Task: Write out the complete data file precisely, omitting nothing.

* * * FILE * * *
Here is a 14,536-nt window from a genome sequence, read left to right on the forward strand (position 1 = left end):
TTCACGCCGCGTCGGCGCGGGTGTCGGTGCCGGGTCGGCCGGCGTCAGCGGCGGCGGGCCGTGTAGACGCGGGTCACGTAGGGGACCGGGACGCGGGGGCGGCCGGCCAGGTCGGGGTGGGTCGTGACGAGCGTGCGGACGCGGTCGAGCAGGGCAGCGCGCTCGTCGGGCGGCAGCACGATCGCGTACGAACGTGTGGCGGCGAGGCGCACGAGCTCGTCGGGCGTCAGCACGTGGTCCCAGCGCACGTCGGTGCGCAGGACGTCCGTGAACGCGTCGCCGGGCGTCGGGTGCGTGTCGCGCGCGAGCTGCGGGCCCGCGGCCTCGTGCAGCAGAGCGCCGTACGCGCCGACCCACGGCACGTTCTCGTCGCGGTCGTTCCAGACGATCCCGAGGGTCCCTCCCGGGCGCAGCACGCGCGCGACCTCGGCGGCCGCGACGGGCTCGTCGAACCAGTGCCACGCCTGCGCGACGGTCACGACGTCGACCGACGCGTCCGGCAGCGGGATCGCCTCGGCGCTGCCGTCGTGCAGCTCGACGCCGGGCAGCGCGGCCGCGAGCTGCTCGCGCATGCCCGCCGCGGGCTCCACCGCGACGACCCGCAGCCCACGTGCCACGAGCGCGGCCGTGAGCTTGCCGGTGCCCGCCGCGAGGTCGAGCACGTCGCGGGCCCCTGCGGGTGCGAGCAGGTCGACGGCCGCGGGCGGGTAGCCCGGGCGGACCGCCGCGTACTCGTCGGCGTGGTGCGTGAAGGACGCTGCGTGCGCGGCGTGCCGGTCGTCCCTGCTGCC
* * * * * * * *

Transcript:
Here is a 14,536-nt window from a genome sequence, read left to right on the forward strand (position 1 = left end):
TTCACGCCGCGTCGGCGCGGGTGTCGGTGCCGGGTCGGCCGGCGTCAGCGGCGGCGGGCCGTGTAGACGCGGGTCACGTAGGGGACCGGGACGCGGGGGCGGCCGGCCAGGTCGGGGTGGGTCGTGACGAGCGTGCGGACGCGGTCGAGCAGGGCAGCGCGCTCGTCGGGCGGCAGCACGATCGCGTACGAACGTGTGGCGGCGAGGCGCACGAGCTCGTCGGGCGTCAGCACGTGGTCCCAGCGCACGTCGGTGCGCAGGACGTCCGTGAACGCGTCGCCGGGCGTCGGGTGCGTGTCGCGCGCGAGCTGCGGGCCCGCGGCCTCGTGCAGCAGAGCGCCGTACGCGCCGACCCACGGCACGTTCTCGTCGCGGTCGTTCCAGACGATCCCGAGGGTCCCTCCCGGGCGCAGCACGCGCGCGACCTCGGCGGCCGCGACGGGCTCGTCGAACCAGTGCCACGCCTGCGCGACGGTCACGACGTCGACCGACGCGTCCGGCAGCGGGATCGCCTCGGCGCTGCCGTCGTGCAGCTCGACGCCGGGCAGCGCGGCCGCGAGCTGCTCGCGCATGCCCGCCGCGGGCTCCACCGCGACGACCCGCAGCCCACGTGCCACGAGCGCGGCCGTGAGCTTGCCGGTGCCCGCCGCGAGGTCGAGCACGTCGCGGGCCCCTGCGGGTGCGAGCAGGTCGACGGCCGCGGGCGGGTAGCCCGGGCGGACCGCCGCGTACTCGTCGGCGTGGTGCGTGAAGGACGCTGCGTGCGCGGCGTGCCGGTCGTCCCTGCTGCC